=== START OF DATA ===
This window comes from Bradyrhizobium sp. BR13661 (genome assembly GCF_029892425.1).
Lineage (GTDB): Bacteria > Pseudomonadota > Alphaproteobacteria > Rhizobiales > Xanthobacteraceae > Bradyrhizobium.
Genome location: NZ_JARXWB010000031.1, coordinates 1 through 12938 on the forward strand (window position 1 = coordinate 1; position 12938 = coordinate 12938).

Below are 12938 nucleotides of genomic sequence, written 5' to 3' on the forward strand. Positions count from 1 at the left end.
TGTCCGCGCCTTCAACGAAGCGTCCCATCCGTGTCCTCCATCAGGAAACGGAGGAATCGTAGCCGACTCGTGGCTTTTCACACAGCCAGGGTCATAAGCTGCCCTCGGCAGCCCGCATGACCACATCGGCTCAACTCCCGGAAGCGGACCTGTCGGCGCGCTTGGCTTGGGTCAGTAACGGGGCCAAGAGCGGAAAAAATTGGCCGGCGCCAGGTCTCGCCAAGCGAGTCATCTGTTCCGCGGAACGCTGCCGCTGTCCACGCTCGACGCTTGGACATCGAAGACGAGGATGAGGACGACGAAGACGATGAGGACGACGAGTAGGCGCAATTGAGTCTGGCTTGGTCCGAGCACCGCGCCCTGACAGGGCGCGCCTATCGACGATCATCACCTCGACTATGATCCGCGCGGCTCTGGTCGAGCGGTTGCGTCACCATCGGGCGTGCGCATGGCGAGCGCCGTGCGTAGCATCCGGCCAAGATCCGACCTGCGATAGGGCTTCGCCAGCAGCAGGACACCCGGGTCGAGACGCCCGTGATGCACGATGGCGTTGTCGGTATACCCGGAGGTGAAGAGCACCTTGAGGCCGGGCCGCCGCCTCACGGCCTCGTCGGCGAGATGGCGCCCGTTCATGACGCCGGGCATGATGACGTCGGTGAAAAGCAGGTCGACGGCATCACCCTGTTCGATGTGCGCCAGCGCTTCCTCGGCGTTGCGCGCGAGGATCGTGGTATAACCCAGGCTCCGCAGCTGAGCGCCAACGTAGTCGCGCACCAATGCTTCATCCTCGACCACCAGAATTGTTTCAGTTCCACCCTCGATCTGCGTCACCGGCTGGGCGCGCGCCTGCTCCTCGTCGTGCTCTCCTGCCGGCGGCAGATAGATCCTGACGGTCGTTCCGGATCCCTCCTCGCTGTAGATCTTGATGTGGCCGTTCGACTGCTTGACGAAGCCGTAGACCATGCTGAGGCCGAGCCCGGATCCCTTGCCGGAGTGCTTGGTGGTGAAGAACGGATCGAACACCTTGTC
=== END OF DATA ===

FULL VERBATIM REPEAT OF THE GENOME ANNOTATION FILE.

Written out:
This window comes from Bradyrhizobium sp. BR13661 (genome assembly GCF_029892425.1).
Lineage (GTDB): Bacteria > Pseudomonadota > Alphaproteobacteria > Rhizobiales > Xanthobacteraceae > Bradyrhizobium.
Genome location: NZ_JARXWB010000031.1, coordinates 1 through 12938 on the forward strand (window position 1 = coordinate 1; position 12938 = coordinate 12938).

Below are 12938 nucleotides of genomic sequence, written 5' to 3' on the forward strand. Positions count from 1 at the left end.
TGTCCGCGCCTTCAACGAAGCGTCCCATCCGTGTCCTCCATCAGGAAACGGAGGAATCGTAGCCGACTCGTGGCTTTTCACACAGCCAGGGTCATAAGCTGCCCTCGGCAGCCCGCATGACCACATCGGCTCAACTCCCGGAAGCGGACCTGTCGGCGCGCTTGGCTTGGGTCAGTAACGGGGCCAAGAGCGGAAAAAATTGGCCGGCGCCAGGTCTCGCCAAGCGAGTCATCTGTTCCGCGGAACGCTGCCGCTGTCCACGCTCGACGCTTGGACATCGAAGACGAGGATGAGGACGACGAAGACGATGAGGACGACGAGTAGGCGCAATTGAGTCTGGCTTGGTCCGAGCACCGCGCCCTGACAGGGCGCGCCTATCGACGATCATCACCTCGACTATGATCCGCGCGGCTCTGGTCGAGCGGTTGCGTCACCATCGGGCGTGCGCATGGCGAGCGCCGTGCGTAGCATCCGGCCAAGATCCGACCTGCGATAGGGCTTCGCCAGCAGCAGGACACCCGGGTCGAGACGCCCGTGATGCACGATGGCGTTGTCGGTATACCCGGAGGTGAAGAGCACCTTGAGGCCGGGCCGCCGCCTCACGGCCTCGTCGGCGAGATGGCGCCCGTTCATGACGCCGGGCATGATGACGTCGGTGAAAAGCAGGTCGACGGCATCACCCTGTTCGATGTGCGCCAGCGCTTCCTCGGCGTTGCGCGCGAGGATCGTGGTATAACCCAGGCTCCGCAGCTGAGCGCCAACGTAGTCGCGCACCAATGCTTCATCCTCGACCACCAGAATTGTTTCAGTTCCACCCTCGATCTGCGTCACCGGCTGGGCGCGCGCCTGCTCCTCGTCGTGCTCTCCTGCCGGCGGCAGATAGATCCTGACGGTCGTTCCGGATCCCTCCTCGCTGTAGATCTTGATGTGGCCGTTCGACTGCTTGACGAAGCCGTAGACCATGCTGAGGCCGAGCCCGGATCCCTTGCCGGAGTGCTTGGTGGTGAAGAACGGATCGAACACCTTGTC